Abuse: A Threat to Pregnant Latinas
For far too many women, what should be a time of great joy and excitement
is instead a nightmare. Every year in the United States, an estimated four
million women are abused. Many of these women are pregnant. In fact, pregnancy
alone is a risk factor for physical abuse; and it is estimated that one
in five women will be abused during pregnancy. Women of any ethnicity,
race or social class are susceptible. Latinas are no exception.
When a pregnant woman is abused, not only is she at risk – so is
her baby. In addition to her physical, emotional and/or psychological wounds,
domestic violence during pregnancy can cause:
• Abdominal trauma
• Hemorrhaging (including placental separation)
• Uterine rupture
• Preterm labor
• Premature rupture of the membranes
• Low birthweight
Women who are physically or emotionally abused during pregnancy may smoke,
use drugs, eat poorly or not gain enough weight. These are all risk
factors that put babies at greater risk for being born too soon or too small.
Challenges for Latinas in Abusive Relationships:
All women in abusive relationships face challenges to getting the help
they need. Domestic violence against Latina women who are pregnant and
have few resources hurts deeply. Latinas, particularly those who are
recent immigrants, may experience additional problems because of cultural
differences, language barriers or immigration status. Here are some problems
that you should be aware of:
- Cultural Beliefs: Latinas may believe that family problems - including violence - should
be kept quiet and dealt with only by family members. Pressure to “keep
the family together” may come from family or church members,
even if it means suffering more abuse. For Latinas, her family comes
first, so neglecting her own health needs is not unusual. Other religious
and societal beliefs may make a woman feel guilty if she leaves her
abusive partner or acts against his will.
- Alcohol Abuse: Several studies have shown that when a domestic partner
abuses alcohol the risk for domestic abuse increases considerably. Alcohol
consumption among Latinos is a growing health problem.
- Isolation: Abusers typically attempt to isolate their partners from
family and friends. Recent immigrants may have no family (other than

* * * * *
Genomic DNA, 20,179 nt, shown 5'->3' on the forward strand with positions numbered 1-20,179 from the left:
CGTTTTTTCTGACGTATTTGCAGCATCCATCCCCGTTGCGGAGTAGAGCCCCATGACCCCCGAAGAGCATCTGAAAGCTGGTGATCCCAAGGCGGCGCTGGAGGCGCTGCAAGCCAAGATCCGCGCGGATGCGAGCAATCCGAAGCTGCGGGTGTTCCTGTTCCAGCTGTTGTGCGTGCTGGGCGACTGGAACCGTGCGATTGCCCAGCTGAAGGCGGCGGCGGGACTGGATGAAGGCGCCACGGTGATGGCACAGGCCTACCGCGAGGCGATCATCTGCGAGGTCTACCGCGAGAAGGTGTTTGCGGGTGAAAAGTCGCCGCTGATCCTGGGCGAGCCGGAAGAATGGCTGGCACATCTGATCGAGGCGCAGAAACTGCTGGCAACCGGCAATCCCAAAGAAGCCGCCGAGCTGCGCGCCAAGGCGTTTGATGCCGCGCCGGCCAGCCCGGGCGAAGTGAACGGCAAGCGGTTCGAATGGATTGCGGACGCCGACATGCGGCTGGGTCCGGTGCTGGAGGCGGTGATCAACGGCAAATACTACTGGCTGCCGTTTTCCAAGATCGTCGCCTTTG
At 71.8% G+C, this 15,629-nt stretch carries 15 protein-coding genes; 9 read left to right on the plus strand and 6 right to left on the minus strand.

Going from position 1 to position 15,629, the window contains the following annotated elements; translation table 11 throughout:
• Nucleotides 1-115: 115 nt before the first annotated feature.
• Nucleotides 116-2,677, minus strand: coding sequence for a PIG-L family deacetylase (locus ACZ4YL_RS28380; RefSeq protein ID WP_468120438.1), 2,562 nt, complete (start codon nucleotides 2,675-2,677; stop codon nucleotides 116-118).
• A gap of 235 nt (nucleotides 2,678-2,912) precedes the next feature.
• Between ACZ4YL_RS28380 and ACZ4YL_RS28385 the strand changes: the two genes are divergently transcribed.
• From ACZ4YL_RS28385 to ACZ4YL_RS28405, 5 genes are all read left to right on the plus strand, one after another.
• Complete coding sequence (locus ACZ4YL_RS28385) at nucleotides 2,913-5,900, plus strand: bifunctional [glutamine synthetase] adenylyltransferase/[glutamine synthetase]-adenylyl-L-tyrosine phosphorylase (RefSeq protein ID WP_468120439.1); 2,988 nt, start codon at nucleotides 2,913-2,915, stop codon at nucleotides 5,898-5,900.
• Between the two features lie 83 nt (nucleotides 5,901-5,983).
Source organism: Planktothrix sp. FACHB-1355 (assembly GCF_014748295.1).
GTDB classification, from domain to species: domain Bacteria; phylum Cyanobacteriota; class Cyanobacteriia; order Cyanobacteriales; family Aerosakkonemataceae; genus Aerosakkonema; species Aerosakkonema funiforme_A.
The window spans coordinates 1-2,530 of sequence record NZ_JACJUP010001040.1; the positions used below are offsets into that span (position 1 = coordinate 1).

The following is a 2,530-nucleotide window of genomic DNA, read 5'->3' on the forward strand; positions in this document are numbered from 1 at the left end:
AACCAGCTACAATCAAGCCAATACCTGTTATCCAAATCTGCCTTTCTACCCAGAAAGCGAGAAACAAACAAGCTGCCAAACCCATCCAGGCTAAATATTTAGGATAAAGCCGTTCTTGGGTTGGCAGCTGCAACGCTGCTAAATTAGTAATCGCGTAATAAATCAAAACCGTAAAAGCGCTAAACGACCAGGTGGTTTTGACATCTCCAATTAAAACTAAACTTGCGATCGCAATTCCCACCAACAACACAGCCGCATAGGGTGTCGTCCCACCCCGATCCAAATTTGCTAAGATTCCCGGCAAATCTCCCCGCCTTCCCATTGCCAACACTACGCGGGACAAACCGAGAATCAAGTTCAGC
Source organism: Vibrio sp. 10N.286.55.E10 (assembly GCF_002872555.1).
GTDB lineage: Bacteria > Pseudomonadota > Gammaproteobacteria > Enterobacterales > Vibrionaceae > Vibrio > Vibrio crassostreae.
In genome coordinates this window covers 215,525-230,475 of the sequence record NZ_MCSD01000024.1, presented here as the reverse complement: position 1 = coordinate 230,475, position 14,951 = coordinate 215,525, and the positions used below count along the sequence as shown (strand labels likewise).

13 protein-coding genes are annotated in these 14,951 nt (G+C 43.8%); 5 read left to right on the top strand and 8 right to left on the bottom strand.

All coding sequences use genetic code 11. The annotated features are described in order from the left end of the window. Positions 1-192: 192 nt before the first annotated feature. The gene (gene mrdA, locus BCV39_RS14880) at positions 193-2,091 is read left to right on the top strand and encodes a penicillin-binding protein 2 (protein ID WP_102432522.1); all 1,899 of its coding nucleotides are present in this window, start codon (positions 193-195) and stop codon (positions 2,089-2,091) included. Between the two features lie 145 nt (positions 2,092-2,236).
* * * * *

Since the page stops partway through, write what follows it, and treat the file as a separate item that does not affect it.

their abusive partner) or friends living near them. With little support
or knowledge from the outside word, Latinas often find it hard to disclose
any type of abuse. These factors may also delay early prenatal care.
- Threats / Immigration Status: Abusers may threaten to report their
partners to the police or to the U.S. Citizenship and Immigration Services.
They may not file papers to legalize their partner’s immigration
- Control: Abusers may confiscate or destroy important papers such
as passports and identification cards. They may prevent their partners
from getting jobs, driving, trying to learn English or going to doctor’s
- Children: Abusers may threaten to take children (with or without
legal custody) to their country of origin.
- Language Barriers: Latinas may be hesitant or unable to seek help
from social service agencies, law enforcement or healthcare providers
due to limited English ability.
- Misconceptions: Latinas, particularly immigrants,
may not be familiar with U.S. laws that protect women and children against
these laws may differ considerably from those in other countries. They
may also fear involving the police because of their immigration status.
Things You Can Do:
- Refresh your knowledge about domestic violence. Visit one of our
quick links today!
- Screen for domestic violence. Perhaps more than
at any other time in their lives, during and immediately after pregnancy
women are in close,
frequent contact with their healthcare providers. Take advantage of this
time to screen for domestic violence. Consider using a standard screening
instrument. Many are available in Spanish. Keep in mind that your patient
may need help from a Spanish speaking interpreter to complete the screen.
- Learn about the resources in your community for victims of
domestic violence. Do you know which organizations have Spanish speaking
- Have domestic violence materials in Spanish available in
room and exam rooms (for added privacy).
- 9.3 % of Hispanic mothers reported physical
violence before, during and after pregnancy in comparison to 12.2%
of African American and 7.2 for whites.
- Mothers who reported a total household income of less
than $16,000 were much
more likely to report physical violence than women whose total income was above
- During the period of 2001-2003, a significant
higher percentage (17.5 %) of younger mothers (under the age of 20)
reported physical violence before, during and after pregnancy in comparison
to percentage (5.3%) of older mother participants (ages 25-34).
Source: Fact Sheet: Physical Violence: N.C. Pregnancy
Risk Assessment Monitoring System (PRMAS), November 2005.
Did you know …
A Mexican law called “Abandono de Hogar” or “abandoning
the home” makes it very difficult for Mexican women to leave their
abusive partners. Women convicted of “abandoning the home” may
lose custody of their children and forfeit any financial assets. Some
Mexican immigrants may think similar laws also exist in the U.S.
Useful Spanish Health Phrases
- ¿Le gustaría hablar en privado? (Would
you like to talk in private?)
- ¿Se siente segura en su casa? (Do you feel safe at home?)
- ¿Su pareja la lastima o amenaza? (Does your partner hurt
or threatens you?)
- Siento lo que le está pasando (I’m sorry for what your
are going through)
- Por favor llame a la Línea Nacional de Violencia Doméstica
al 1-800-799-7233 es gratis y hay servicio en español las 24
horas (Please call the National Domestic Violence Hotline (1-800-799-SAFE
). The service is free, in Spanish and 24 hours a day.